Thursday, March 16, 2006

My Neighbor Totoro and failures in Christian imagination

There's a new dub available for this classic by Hayao Miyazaki that Disney just released this month. I haven't seen it yet but am familiar with the old Fox dub, which is also, alas, panned and scanned. There really shouldn't be a pan-and-scan version of any Miyazaki film. His flair for unusual images and gestures deserves a fuller presentation.

To go by the variety of on-line reactions some people are REALLY not digging the new dub with Dakota and Ellie Fanning. I have heard bits of it here and there and it doesn't doesn't seem that bad. They actually sound like children, which is a good thing. What little I've heard so far suggests that Tim Daly, the voice of Superman on the FOX series Superman: the animated series, has done a good job.

This movie is one of those super-cute films. It is possibly the single least violent film made for children anyone has made. If it weren't coming from such a plainly pantheistic perspective it's th ekind of film a Christian media watchdog organization "might" like. A very big if, of course.

Speaking as a Christian I nevertheless find all kinds of things about Miyazaki's work to be admirable. Despite his VERY dim view of humanity and the prospects of the human race in the future he is, nevertheless, able to find a lot of beautiful and noble qualities in his characters and, to put in blatantly Christian theological terms, is able to find ways to show how the created world, no matter how marred by evil and imbalance, still bears the stamp of the divine.

And when the alternative "Christian" entertainment includes stuff like Bible-Man or the like I think I'd prefer Miyazaki's work. Children getting Christian educations in the past century have learned classical Western works that had no Christian underpinning and turned out fine. By the same measure, I think children can grow up watching Miyazaki's films and still understand what is and is not congruent with Christianity in those films.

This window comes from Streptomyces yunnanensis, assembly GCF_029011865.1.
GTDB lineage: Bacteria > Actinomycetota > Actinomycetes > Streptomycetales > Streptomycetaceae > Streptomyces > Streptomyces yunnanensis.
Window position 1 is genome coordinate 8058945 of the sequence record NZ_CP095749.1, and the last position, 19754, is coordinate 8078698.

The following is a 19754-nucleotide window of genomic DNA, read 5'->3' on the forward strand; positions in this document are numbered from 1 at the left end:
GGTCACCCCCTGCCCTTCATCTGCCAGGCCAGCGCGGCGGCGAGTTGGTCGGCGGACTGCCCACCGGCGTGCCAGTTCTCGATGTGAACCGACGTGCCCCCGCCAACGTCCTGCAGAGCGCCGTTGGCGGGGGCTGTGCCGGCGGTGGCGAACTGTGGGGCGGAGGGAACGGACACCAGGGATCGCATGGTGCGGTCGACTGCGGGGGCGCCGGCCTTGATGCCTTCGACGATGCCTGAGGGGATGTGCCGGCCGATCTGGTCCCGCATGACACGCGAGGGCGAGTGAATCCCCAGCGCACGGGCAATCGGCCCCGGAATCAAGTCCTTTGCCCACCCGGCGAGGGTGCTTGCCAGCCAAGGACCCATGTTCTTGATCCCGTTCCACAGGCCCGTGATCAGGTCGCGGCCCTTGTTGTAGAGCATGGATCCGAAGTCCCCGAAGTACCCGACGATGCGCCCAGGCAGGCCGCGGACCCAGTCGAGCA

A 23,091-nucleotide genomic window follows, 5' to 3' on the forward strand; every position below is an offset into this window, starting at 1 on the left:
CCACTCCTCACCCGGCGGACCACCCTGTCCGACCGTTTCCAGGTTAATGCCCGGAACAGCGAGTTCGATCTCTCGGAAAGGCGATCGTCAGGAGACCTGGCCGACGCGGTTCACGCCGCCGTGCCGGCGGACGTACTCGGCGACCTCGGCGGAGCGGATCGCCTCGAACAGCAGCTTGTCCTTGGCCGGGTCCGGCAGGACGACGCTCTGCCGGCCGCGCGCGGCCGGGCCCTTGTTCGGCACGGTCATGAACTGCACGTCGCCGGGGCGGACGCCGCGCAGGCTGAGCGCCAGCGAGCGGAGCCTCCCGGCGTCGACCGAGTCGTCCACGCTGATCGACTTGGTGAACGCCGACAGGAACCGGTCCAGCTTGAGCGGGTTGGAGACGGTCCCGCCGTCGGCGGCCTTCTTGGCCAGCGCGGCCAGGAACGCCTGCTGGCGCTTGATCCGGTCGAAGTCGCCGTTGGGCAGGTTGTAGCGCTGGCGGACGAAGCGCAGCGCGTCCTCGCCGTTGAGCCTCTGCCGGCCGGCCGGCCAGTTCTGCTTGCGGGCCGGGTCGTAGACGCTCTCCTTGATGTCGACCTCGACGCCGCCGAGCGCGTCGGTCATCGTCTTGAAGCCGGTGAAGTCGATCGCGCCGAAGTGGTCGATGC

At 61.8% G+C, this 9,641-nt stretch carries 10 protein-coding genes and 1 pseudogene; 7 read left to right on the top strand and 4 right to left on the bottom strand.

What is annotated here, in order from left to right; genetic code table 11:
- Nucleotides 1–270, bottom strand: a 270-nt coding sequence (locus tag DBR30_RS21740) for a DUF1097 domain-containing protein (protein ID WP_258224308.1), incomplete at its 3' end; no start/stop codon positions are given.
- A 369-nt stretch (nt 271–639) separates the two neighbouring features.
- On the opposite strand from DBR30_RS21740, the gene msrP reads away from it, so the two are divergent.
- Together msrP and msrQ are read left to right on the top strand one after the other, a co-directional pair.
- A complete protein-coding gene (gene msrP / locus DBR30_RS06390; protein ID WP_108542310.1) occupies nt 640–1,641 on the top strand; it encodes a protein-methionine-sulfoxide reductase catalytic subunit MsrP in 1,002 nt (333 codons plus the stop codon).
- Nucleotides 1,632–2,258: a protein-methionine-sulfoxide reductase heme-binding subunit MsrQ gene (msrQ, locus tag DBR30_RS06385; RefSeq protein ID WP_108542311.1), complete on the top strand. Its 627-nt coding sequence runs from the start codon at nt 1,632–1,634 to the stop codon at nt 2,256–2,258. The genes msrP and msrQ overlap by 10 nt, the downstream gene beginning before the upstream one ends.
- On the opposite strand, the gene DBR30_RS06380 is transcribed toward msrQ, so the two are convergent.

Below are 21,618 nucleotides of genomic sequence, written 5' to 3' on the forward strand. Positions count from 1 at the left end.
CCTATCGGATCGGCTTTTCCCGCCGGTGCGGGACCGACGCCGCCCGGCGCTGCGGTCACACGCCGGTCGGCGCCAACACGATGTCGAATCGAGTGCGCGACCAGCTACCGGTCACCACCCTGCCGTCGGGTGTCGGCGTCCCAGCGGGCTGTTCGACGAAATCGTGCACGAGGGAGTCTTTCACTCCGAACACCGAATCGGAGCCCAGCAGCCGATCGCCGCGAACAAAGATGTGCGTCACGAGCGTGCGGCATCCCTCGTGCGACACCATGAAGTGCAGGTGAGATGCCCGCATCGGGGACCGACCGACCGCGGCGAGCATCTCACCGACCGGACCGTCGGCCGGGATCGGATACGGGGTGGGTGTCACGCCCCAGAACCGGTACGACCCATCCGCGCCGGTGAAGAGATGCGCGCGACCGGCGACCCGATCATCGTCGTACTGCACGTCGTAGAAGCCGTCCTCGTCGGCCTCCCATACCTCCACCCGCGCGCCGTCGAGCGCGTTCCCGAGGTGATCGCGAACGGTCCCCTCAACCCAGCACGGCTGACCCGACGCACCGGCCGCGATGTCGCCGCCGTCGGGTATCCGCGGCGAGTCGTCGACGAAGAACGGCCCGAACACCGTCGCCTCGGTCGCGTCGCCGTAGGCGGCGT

On the other hand, I have a friend who is a pastor and when he was a child the stuff that captured his imagination wasn't Christian stuff. You can't really completely control what a child will or won't think but it seems that sometimes parents, without intending to, introduce their kids to things the kids like more than biblical stories. So in a way it's hard to tell anyone that they should get their kid excited about Jesus and the Bible before getting them excited about anything else.

Culture war tropes and Christian reactions have, I think, muddled together in a way that Christian imagination has been deliberately or unwittingly stifled. If the question was asked decades ago "Why does the devil have all the good music?" an unfair reponse after all this time might well be, "Why is that still true?"

I don't happen to think it's as simple as that. I have music by Penderecki and Mahalia Jackson and the Fairfield Four. Perhaps a more pointed question might be, "Why does white American Christian music suck so bad?" I think South Park's Eric Cartman pretty much nailed it but for now I explain that only with the cryptic quote, "Let the reader understand".

Wednesday, March 15, 2006

MIchael Nicollela

Herein I plug for a Seattle guitarist and composer whose most recent CD I picked up last year. He's a musician who shifts back and forth between classical and jazz idioms and his CD from last year, Shard, has a nice variety of music to it. If you already know about this CD my plug comes a whole year too late!

But I will plug anyway. His CD includes a v ery nice rendition of Steve Reich's guitar/minimalist masterpiece Electric Counterpoint (it's Acoustic Counterpoint depending on who records it so keep that in mind if you are hunting for other recordings of this work). The title track, a piece written by Elliot Carter, really doesn't do anything for me but it's short and nicely played for the style. I'm more fond of Nicolella's original works, TOccata & Fugue and Surfacing Through th eMire. If you're in the Seattle area you can pick up these scores at Rosewood Guitar. I eventually hope to pick up at least one of the two pieces to study.

I'll try to write more about Nicollela after I've heard him play at Benaroya Hall this weekend.